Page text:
Question to Ponder – What is it we preach?

What is it that we preach?  I’m really “preaching to the choir” in this post.  I’m addressing those who are committed to expository preaching and therefore will unhesitatingly affirm – “we preach the Bible!”  Others may hesitate and desire to preach contemporary ideas or whatever else, but for those of us who, at least in theory, preach the Bible, my question stands.  What is it that we preach?  I see two approaches among expository preachers:

Option A – We preach the main thought of a text.

Option B – We preach an aspect of biblical theology prompted by the main thought of a text.

I see strengths in both approaches.  I see potential weaknesses in the way either approach might be applied by some preachers.  I see different preachers and different “schools of thought” falling under different categories in this over-simplified schema.

So how are we to select our option and move forward?  I see value in both options, but on this site I urge a commitment to option A (preach the text you are preaching), with an awareness of option B (develop the theology of the text biblically if you deem it necessary).  I know and respect others who essentially affirm option B for every sermon (always develop the thought through the canon to its fulfilment).

Identifying these two categories is an intriguing starting point for reflection on my own approach to preaching and hopefully for yours too.  Where might this reflection lead?  Is it necessary to offer rationale and critique of each?  Will people recognize that I am not setting up a permanent either/or mutually exclusive construct, but rather identifying the primary leaning of the expository preacher?

3 thoughts on “Question to Ponder – What is it we preach?

  1. Peter,

    Good questions. I would classify myself primarily as an option A preacher. But yesterday I preached an option B sermon. Interesting enough, it was uncomfortable and I didn’t feel good with it but it was biblical and on-target for many people.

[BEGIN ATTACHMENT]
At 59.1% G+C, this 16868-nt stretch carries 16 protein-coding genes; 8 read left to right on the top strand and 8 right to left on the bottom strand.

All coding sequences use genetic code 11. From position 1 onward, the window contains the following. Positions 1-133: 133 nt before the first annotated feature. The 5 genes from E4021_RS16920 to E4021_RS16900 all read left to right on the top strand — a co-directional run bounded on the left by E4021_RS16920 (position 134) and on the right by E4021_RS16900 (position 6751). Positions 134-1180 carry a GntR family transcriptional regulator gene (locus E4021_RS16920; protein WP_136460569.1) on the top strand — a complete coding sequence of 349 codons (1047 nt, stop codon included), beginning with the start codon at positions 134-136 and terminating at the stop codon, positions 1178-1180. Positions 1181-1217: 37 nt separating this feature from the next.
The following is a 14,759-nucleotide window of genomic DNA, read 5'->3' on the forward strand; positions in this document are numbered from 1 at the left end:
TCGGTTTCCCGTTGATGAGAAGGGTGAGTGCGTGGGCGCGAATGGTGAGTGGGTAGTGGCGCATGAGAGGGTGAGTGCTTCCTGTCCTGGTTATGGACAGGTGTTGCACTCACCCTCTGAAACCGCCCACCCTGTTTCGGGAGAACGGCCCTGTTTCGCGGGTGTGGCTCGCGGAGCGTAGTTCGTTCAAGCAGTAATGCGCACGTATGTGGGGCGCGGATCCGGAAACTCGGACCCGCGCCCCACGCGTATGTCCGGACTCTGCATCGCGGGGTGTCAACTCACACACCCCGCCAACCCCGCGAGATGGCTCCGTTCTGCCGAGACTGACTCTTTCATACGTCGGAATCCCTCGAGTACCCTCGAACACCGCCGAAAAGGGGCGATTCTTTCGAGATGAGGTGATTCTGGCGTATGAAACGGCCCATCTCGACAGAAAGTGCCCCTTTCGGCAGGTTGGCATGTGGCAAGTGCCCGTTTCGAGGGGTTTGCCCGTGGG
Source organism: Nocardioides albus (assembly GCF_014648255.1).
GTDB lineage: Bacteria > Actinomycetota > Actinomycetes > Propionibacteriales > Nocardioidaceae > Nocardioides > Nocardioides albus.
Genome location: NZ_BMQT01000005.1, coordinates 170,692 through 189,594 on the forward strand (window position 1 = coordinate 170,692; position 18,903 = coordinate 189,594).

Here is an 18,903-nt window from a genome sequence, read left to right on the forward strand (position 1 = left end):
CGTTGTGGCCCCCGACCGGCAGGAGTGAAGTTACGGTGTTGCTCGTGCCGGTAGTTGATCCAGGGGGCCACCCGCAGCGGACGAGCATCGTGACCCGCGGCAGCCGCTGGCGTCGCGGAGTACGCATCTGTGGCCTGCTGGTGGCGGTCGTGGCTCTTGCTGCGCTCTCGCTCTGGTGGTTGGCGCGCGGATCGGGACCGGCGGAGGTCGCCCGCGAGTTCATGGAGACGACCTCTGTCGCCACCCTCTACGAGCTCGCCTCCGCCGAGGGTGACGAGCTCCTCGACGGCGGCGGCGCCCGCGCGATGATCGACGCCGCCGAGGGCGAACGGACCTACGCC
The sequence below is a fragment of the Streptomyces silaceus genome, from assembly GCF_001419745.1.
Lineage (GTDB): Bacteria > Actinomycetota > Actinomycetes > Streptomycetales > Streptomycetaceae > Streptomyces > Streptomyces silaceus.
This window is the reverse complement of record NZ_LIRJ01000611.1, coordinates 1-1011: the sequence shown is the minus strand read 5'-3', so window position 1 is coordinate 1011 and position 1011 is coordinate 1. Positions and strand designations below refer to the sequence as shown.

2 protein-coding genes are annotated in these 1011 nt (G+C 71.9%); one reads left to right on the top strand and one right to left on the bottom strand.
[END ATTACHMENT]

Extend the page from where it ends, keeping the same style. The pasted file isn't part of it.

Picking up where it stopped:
Good reminder that preaching should never be a rut and that God uses all types to bring about transformation in His people. It was also a good exercise for me to help me be a better rounded preacher.


  2. I’ve been landing on B more. I only preach twice a month at a care facility, and mostly to a small group of very elderly residents. I’ve had the chance to become acquainted with some of the folks and discern a strong influence of mind-over-will, stoic spirituality. I’ve found that developing the the theology of the text affectively is feeding hungry souls.

    Thanks so much for this blog, Peter. I find it so helpful and encouraging!

  3. In seminary, I was taught to preach the main thought of the text, which was called the main preaching point followed by the subpoints which explained and expanded the main preaching point. I also had to some up the sermon in one sentence. For example, 1 Peter 4:7-11 in one sentence would be: Living in light of Christ’s return (v. 7a) involves prayer (v. 7b), love (v. 8), hospitality (v. 9), and ministry (vv.10-11).

    I was taught to create a diagrammatical outline of the Greek text, an exegetical outline of the text, and then a homiletical outline of the text. Once this was completed, I developed a preaching outline and that preaching outline was based upon the main thought of the text.

    However, there are opportunities to teach theology. In the above sermon, there is opportunity to teach some points of eschatology in introducing the main preaching point.

    Nevertheless, the main thought of the text is my main preaching point.

    Thanks for your insights!

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